Drug resistance and cross-resistance among drug classes make it difficult for these patients to create a viable combination regimen. New drugs with unique resistant profiles as well as new classes of drugs affecting novel targets are needed to complete full regimens. There is a growing consensus in research settings that cellular targets should be considered for intervention as viruses require cellular proteins as auxiliary factors for infectivity and cellular host-defense mechanism as drug targets are of increasing interest as a means of taking advantage in innate immunity. Despite these facts, two of the last three HIV drugs approved by the FDA can currently only be used by those who are treatment naïve, and many of the drugs under clinical development are against traditional viral targets known to become drug resistant.
In addition to new drugs in existing classes that do not confer resistance to already available drugs, brand new classes of drugs are necessary to provide treatment-experienced patients practical options. Not withstanding the possibility of an eventual cure for HIV, new mechanisms of fighting HIV must be developed in order to address the issue of drug resistance to the available treatments and allow a larger majority of people living with HIV to experience viral suppression.
For instance, one new class of drugs being researched involves a cellular protein called APOBECE3G or A3G. This protein is an enzyme that resides inside cells as a guard against invading genetic material, such as HIV, and has the ability to scramble the viral genetic code. In research laboratory settings A3G causes the virus to fail. The A3G host-defense system fails in patients because HIV expresses its own defense protein known as Vif. Vif seeks out A3G in cells and tricks cells into destroying A3G like unwanted protein. Under these conditions HIV is able to replicate itself with impunity. Further research by scientists around the world has revealed how Vif interacts with A3G and a group of scientists from OyaGen, a biotechnology company in upstate New York , have used molecular engineering methods and advanced robotics to identify various chemical compounds that inactivate Vif and thereby protect the A3G host-defense. At the same time the company has identified chemical compounds that can activate A3G in anticipation of an incoming virus. A series of compounds are being explored that will inactivate Vif at several points along the entire mechanism by which Vif helps HIV take over white blood cells. These researchers maintain that Vif antagonists and A3G activators alone, or in combination with traditional HAART, represent a distinct opportunity to tackle drug resistant strains of HIV as well as provide an exciting means by which to prevent HIV infection.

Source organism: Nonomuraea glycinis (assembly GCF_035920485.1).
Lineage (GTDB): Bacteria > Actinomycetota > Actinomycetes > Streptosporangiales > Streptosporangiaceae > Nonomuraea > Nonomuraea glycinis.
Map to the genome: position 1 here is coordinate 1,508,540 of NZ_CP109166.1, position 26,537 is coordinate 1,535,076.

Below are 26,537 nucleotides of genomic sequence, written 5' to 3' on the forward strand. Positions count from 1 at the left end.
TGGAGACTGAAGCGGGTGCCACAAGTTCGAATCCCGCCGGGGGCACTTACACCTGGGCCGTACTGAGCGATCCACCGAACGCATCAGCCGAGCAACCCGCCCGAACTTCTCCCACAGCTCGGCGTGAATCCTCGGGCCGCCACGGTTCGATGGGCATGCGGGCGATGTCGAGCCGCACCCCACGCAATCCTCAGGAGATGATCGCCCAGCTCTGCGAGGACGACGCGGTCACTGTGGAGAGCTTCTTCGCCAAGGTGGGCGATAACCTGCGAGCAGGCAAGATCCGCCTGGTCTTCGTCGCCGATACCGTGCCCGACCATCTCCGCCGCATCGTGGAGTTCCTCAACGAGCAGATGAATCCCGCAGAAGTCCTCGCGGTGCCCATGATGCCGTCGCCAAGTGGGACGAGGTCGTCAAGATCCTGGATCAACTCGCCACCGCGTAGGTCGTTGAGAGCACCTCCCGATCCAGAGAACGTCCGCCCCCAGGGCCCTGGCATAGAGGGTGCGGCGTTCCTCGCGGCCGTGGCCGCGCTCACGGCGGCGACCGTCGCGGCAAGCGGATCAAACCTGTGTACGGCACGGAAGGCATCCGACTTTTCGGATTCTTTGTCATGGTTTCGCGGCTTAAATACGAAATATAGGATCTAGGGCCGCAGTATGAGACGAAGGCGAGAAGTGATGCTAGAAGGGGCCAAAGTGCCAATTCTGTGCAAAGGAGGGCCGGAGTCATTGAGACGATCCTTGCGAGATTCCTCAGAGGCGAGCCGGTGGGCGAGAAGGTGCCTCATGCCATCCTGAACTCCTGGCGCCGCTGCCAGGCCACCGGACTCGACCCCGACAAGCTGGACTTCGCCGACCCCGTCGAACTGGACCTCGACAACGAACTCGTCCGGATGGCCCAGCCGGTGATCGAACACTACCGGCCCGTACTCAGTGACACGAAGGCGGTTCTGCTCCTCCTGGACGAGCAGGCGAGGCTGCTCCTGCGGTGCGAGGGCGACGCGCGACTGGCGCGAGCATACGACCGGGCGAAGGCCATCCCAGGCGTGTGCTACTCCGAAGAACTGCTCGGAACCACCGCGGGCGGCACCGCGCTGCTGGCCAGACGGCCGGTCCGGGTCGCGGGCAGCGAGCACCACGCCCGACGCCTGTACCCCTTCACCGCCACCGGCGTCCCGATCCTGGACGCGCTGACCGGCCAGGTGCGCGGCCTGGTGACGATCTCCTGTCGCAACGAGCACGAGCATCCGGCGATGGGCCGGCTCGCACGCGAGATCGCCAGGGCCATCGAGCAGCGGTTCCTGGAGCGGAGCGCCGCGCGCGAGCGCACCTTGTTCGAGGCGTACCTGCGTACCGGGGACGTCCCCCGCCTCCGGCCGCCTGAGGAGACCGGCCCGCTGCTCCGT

This novel approach and other novel targets are vital to the continued treatment and care of HIV patients. Legislatures need to be aware that drug resistance to HIV therapies are threatening to dramatically increase the already unmanageable economics needed to treat and care for the 1.2 million (and growing) HIV positive American citizens. Without governmental intervention, the current system of drug development will continue and many new, potentially needed therapies will be lost, not due to their inability to defend the body from HIV but from an inability of their makers to raise the capital needed to complete the FDA required clinical trials.
A greater awareness of the consequences of continued HIV drug resistance and drug failure must be considered and legislative and scientific priorities set to address the support of novel therapies and salvage therapies for those already resistant to many of the available ARV’s. The federally funded AIDS clinical trial system (The AIDS Clinical Trials Group) and NIH grants must stop funding clinical trials of drugs made by Big Pharma, who can afford to finance studies themselves, and should instead support the development of innovative compounds coming out of small biotechs and Universities. Current trends have been that small biotech companies have to finance their own development and preclinical work. Especially in today’s economic climate, this puts at risk the likelihood that innovative antiretroviral drugs will enter the pipeline and reach those who need these alternatives the most.
As was once done in the past to make available the drugs people with HIV now rely on the scientific and HIV advocate/activist community must advocate for these therapies, bringing them to the attention of legislatures, and demanding mechanisms be put in place to assure the drugs needed to adequately treat people with HIV are made available.
With assistance from Rick Blake.